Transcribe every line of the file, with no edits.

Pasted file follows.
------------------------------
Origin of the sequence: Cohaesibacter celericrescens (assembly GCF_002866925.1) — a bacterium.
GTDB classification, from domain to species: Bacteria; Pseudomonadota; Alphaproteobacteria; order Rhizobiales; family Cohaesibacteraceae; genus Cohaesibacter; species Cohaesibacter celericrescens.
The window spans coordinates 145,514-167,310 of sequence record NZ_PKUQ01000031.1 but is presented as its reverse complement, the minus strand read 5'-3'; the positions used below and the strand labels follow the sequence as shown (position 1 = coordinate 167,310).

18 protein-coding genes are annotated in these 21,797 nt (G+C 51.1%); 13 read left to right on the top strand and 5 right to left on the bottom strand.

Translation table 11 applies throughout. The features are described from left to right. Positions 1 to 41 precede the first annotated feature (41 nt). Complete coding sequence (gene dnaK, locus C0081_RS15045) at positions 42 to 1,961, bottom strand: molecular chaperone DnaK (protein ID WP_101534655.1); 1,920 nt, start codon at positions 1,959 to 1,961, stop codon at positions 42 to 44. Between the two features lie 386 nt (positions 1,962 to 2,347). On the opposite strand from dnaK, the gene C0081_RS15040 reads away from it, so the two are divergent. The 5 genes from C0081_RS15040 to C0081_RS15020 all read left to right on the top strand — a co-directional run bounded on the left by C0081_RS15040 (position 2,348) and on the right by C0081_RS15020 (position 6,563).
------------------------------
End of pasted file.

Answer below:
Origin of the sequence: Cohaesibacter celericrescens (assembly GCF_002866925.1) — a bacterium.
GTDB classification, from domain to species: Bacteria; Pseudomonadota; Alphaproteobacteria; order Rhizobiales; family Cohaesibacteraceae; genus Cohaesibacter; species Cohaesibacter celericrescens.
The window spans coordinates 145,514-167,310 of sequence record NZ_PKUQ01000031.1 but is presented as its reverse complement, the minus strand read 5'-3'; the positions used below and the strand labels follow the sequence as shown (position 1 = coordinate 167,310).

18 protein-coding genes are annotated in these 21,797 nt (G+C 51.1%); 13 read left to right on the top strand and 5 right to left on the bottom strand.

Translation table 11 applies throughout. The features are described from left to right. Positions 1 to 41 precede the first annotated feature (41 nt). Complete coding sequence (gene dnaK, locus C0081_RS15045) at positions 42 to 1,961, bottom strand: molecular chaperone DnaK (protein ID WP_101534655.1); 1,920 nt, start codon at positions 1,959 to 1,961, stop codon at positions 42 to 44. Between the two features lie 386 nt (positions 1,962 to 2,347). On the opposite strand from dnaK, the gene C0081_RS15040 reads away from it, so the two are divergent. The 5 genes from C0081_RS15040 to C0081_RS15020 all read left to right on the top strand — a co-directional run bounded on the left by C0081_RS15040 (position 2,348) and on the right by C0081_RS15020 (position 6,563).